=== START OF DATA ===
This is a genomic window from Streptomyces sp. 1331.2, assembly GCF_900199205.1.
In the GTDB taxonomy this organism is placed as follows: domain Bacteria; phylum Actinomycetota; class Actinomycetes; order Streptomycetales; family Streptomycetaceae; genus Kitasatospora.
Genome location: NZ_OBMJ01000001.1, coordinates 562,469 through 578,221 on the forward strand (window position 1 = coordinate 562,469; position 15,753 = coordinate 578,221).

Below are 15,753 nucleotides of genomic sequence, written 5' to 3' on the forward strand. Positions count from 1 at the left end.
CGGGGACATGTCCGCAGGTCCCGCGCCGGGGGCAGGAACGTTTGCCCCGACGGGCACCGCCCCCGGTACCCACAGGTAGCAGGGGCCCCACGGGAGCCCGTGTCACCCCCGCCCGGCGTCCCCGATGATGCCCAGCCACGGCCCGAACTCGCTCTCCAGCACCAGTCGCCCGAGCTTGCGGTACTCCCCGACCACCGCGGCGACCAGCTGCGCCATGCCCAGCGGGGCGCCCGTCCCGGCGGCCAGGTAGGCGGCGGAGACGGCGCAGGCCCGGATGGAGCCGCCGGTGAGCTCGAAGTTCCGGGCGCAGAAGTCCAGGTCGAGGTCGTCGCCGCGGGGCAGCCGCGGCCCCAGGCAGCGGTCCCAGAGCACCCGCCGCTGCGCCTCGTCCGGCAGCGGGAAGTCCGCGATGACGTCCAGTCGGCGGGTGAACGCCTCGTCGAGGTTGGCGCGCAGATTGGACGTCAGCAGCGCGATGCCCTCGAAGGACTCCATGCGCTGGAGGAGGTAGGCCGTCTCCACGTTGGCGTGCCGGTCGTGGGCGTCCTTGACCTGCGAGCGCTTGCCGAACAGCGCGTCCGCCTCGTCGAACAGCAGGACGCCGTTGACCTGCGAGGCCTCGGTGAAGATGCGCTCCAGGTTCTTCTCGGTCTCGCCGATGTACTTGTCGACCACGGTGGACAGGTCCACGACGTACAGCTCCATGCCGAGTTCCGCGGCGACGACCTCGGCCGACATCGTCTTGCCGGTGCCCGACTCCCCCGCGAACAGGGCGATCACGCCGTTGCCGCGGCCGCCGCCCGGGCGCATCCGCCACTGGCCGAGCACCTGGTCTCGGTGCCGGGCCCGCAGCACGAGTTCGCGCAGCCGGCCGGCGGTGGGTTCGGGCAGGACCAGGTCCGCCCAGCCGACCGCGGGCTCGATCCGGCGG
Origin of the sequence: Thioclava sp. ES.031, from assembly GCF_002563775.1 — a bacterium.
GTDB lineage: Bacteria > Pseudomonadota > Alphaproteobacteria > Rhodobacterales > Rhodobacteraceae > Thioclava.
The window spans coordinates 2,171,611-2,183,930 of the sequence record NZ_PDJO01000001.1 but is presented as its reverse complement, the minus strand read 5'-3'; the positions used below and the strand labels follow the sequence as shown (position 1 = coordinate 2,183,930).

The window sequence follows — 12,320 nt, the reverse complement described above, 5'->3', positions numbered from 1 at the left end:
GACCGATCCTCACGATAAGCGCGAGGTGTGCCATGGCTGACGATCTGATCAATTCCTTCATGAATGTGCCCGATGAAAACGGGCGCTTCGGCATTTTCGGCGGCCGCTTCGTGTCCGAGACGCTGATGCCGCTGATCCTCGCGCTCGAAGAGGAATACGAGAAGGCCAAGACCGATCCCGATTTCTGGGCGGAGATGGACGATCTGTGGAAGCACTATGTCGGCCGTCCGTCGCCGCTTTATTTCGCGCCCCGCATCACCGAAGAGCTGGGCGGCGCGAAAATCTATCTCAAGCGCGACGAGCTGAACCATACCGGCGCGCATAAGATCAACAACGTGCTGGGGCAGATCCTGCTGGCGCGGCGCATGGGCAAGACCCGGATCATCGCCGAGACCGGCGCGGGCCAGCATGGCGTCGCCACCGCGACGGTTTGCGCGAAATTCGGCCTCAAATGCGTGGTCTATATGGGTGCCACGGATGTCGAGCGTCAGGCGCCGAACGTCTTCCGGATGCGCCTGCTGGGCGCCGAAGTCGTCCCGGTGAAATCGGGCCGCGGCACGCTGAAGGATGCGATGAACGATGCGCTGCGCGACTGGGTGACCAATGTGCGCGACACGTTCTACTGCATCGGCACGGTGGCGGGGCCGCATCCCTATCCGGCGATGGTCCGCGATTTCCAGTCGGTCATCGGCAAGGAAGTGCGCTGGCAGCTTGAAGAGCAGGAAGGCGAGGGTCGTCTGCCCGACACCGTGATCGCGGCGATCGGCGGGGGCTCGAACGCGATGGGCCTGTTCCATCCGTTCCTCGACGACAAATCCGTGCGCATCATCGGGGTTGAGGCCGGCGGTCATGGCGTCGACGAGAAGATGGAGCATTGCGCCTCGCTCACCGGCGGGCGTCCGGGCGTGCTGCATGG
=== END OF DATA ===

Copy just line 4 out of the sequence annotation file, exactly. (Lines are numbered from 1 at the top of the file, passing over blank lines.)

Below are 15,753 nucleotides of genomic sequence, written 5' to 3' on the forward strand. Positions count from 1 at the left end.